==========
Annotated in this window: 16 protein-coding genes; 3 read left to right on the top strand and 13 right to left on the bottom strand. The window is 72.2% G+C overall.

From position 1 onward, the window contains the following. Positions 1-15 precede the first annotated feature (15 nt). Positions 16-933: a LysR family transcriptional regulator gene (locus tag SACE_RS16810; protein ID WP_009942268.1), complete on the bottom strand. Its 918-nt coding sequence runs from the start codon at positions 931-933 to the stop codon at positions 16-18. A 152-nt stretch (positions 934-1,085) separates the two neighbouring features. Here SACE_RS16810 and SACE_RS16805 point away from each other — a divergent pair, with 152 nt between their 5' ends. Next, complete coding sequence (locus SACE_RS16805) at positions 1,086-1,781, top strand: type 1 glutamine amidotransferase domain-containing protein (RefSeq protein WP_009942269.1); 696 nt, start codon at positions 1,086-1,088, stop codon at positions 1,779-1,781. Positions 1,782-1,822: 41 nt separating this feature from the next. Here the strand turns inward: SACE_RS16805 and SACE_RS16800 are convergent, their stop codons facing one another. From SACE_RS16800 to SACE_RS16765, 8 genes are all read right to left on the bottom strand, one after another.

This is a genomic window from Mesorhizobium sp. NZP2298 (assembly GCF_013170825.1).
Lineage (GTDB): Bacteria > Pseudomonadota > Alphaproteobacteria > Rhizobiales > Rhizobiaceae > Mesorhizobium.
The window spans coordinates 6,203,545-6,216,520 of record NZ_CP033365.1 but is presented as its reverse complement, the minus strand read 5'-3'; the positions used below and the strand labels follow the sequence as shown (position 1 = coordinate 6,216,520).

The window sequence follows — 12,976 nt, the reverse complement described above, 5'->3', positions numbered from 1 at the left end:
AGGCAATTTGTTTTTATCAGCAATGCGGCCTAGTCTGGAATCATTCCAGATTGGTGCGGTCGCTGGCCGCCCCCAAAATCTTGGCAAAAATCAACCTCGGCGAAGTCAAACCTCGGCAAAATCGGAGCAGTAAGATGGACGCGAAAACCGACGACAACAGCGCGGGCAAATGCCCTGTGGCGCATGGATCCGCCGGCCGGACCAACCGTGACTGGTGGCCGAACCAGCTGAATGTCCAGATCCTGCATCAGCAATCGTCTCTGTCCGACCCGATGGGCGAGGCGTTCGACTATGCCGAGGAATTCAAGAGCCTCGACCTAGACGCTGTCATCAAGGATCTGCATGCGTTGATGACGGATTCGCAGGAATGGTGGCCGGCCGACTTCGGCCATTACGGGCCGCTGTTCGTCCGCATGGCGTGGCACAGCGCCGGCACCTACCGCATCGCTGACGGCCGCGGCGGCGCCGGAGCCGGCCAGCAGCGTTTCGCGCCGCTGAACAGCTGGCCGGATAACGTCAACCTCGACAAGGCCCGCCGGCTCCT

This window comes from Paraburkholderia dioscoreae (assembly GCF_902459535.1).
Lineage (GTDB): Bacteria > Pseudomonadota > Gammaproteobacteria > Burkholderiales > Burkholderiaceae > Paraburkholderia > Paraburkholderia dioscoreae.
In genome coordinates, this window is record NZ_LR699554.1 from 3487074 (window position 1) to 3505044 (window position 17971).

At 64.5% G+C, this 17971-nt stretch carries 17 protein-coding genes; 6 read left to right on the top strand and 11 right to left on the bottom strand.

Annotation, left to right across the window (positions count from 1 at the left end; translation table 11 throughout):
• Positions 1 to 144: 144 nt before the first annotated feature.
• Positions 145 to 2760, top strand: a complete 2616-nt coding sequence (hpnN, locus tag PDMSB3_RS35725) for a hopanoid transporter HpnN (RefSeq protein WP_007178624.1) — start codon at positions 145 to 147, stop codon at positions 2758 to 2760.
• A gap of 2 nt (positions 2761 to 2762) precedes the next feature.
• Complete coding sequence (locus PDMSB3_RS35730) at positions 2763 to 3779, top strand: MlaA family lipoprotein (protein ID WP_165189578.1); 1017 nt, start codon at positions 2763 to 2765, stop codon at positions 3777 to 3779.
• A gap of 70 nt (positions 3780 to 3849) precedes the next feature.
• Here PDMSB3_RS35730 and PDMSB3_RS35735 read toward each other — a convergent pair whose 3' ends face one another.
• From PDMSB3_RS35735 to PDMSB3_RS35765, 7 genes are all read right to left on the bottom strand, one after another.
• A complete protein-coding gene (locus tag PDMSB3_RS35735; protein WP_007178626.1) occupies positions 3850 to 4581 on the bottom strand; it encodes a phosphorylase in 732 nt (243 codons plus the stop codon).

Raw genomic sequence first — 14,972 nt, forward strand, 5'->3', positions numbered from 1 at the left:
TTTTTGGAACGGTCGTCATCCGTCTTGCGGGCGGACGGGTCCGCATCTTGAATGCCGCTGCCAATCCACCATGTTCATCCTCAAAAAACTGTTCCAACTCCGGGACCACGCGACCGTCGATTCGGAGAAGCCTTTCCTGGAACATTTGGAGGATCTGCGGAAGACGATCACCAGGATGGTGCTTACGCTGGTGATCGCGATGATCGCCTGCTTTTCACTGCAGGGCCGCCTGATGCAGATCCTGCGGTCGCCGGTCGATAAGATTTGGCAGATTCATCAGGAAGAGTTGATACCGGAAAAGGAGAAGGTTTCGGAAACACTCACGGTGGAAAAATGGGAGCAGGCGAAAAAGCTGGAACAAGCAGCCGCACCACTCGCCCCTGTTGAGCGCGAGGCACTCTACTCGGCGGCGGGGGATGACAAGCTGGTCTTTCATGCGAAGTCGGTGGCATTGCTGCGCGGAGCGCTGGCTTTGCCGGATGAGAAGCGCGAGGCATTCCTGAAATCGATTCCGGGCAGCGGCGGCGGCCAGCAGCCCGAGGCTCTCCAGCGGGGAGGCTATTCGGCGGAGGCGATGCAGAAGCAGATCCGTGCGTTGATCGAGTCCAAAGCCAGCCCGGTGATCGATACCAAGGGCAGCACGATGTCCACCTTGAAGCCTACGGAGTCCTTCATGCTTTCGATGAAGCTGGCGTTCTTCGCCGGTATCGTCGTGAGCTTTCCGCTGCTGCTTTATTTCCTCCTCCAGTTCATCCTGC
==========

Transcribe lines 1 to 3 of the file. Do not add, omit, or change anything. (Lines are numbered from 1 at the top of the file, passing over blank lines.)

Annotated in this window: 16 protein-coding genes; 3 read left to right on the top strand and 13 right to left on the bottom strand. The window is 72.2% G+C overall.

From position 1 onward, the window contains the following. Positions 1-15 precede the first annotated feature (15 nt). Positions 16-933: a LysR family transcriptional regulator gene (locus tag SACE_RS16810; protein ID WP_009942268.1), complete on the bottom strand. Its 918-nt coding sequence runs from the start codon at positions 931-933 to the stop codon at positions 16-18. A 152-nt stretch (positions 934-1,085) separates the two neighbouring features. Here SACE_RS16810 and SACE_RS16805 point away from each other — a divergent pair, with 152 nt between their 5' ends. Next, complete coding sequence (locus SACE_RS16805) at positions 1,086-1,781, top strand: type 1 glutamine amidotransferase domain-containing protein (RefSeq protein WP_009942269.1); 696 nt, start codon at positions 1,086-1,088, stop codon at positions 1,779-1,781. Positions 1,782-1,822: 41 nt separating this feature from the next. Here the strand turns inward: SACE_RS16805 and SACE_RS16800 are convergent, their stop codons facing one another. From SACE_RS16800 to SACE_RS16765, 8 genes are all read right to left on the bottom strand, one after another.

This is a genomic window from Mesorhizobium sp. NZP2298 (assembly GCF_013170825.1).